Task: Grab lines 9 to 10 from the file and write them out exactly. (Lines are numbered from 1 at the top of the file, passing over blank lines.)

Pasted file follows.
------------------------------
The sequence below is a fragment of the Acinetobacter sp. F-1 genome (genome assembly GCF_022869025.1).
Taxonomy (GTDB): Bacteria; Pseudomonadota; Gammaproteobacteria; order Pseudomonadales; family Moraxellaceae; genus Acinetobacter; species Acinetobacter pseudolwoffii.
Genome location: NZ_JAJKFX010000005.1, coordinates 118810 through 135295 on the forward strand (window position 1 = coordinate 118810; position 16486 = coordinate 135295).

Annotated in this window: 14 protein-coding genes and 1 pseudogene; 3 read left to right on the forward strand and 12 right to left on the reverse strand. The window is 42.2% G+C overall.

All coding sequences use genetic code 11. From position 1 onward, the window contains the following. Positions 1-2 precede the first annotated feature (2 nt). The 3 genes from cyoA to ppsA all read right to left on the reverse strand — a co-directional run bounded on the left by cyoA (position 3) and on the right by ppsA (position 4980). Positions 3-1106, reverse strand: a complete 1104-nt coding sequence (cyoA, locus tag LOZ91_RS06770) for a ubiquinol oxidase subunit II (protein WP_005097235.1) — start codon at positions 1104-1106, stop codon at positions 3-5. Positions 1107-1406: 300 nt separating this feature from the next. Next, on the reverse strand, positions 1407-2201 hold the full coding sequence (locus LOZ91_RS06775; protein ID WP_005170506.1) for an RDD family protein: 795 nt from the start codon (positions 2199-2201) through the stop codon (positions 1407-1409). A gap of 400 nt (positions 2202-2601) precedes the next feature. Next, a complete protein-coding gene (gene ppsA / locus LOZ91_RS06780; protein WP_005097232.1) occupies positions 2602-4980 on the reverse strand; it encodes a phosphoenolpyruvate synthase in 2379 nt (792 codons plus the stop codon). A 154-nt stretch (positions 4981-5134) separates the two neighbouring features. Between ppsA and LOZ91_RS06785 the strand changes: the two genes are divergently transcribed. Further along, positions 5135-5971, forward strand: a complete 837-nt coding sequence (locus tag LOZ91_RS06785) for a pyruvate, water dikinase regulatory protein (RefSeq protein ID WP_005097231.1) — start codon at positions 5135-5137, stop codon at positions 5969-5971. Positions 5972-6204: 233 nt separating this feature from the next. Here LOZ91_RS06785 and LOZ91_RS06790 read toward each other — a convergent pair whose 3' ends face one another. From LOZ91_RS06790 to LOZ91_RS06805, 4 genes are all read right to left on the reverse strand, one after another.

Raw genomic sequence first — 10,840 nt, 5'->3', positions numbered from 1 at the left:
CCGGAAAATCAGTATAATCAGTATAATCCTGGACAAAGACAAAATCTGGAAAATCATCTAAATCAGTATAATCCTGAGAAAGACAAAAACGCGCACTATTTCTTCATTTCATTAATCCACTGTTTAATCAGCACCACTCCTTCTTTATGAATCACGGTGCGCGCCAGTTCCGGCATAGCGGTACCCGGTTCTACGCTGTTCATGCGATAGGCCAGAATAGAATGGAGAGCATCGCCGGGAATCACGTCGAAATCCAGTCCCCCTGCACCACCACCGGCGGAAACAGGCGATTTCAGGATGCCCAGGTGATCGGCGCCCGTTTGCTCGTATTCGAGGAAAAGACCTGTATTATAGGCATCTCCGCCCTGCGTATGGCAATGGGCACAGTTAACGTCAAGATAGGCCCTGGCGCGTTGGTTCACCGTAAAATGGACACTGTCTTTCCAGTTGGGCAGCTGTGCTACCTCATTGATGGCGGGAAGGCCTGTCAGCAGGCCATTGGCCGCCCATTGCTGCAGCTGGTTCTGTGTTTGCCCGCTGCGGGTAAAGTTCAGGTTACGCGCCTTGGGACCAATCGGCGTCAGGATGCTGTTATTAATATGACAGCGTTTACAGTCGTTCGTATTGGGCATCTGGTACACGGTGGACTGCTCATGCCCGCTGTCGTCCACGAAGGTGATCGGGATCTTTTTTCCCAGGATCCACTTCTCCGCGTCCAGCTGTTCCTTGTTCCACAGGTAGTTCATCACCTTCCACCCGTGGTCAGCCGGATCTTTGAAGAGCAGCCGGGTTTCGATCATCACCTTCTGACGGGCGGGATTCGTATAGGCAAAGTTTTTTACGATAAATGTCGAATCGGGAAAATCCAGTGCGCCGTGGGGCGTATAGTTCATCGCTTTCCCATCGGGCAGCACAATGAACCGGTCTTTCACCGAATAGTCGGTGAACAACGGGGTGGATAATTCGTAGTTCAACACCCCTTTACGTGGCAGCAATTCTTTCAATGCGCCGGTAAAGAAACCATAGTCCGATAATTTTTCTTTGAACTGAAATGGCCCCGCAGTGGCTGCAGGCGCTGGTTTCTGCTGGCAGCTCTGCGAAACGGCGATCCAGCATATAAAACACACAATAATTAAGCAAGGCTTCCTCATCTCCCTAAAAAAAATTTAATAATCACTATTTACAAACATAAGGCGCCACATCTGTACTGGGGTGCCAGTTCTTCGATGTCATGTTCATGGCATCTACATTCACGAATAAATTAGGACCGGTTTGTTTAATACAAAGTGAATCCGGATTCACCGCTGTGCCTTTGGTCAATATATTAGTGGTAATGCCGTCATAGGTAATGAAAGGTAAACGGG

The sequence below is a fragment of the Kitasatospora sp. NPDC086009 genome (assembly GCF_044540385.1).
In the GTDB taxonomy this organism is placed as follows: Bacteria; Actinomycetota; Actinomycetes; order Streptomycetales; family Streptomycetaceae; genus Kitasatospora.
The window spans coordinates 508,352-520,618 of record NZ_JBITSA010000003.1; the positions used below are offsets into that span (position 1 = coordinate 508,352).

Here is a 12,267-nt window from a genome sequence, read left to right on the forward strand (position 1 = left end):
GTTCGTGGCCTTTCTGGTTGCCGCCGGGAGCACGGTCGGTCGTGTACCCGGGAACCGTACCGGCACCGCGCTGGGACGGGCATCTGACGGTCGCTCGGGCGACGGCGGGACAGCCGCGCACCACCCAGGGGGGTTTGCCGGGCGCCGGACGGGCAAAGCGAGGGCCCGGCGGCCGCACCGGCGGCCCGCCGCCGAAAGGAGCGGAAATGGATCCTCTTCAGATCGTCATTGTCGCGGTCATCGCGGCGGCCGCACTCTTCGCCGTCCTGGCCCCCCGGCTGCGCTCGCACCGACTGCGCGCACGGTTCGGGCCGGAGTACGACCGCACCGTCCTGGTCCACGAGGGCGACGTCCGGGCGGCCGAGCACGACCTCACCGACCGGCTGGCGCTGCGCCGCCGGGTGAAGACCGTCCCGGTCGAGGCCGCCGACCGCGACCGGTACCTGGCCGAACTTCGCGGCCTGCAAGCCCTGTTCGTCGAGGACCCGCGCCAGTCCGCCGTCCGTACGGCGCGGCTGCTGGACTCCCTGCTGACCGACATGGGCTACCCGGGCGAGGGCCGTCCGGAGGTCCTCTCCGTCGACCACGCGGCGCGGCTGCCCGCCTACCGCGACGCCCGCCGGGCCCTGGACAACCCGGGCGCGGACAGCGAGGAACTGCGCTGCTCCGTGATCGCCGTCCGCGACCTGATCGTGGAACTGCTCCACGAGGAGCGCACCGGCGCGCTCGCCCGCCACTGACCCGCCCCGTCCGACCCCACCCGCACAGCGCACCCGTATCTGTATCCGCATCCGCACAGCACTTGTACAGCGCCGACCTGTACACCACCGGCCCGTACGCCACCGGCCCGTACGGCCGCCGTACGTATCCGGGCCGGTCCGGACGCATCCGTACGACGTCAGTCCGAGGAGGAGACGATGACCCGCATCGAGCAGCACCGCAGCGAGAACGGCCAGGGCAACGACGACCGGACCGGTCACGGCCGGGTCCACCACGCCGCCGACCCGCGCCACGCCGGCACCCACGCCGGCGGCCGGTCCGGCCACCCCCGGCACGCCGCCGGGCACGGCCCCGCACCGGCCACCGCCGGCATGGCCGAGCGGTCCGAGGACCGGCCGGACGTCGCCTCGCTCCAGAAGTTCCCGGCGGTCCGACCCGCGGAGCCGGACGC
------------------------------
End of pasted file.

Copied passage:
In the GTDB taxonomy this organism is placed as follows: Bacteria; Actinomycetota; Actinomycetes; order Streptomycetales; family Streptomycetaceae; genus Kitasatospora.
The window spans coordinates 508,352-520,618 of record NZ_JBITSA010000003.1; the positions used below are offsets into that span (position 1 = coordinate 508,352).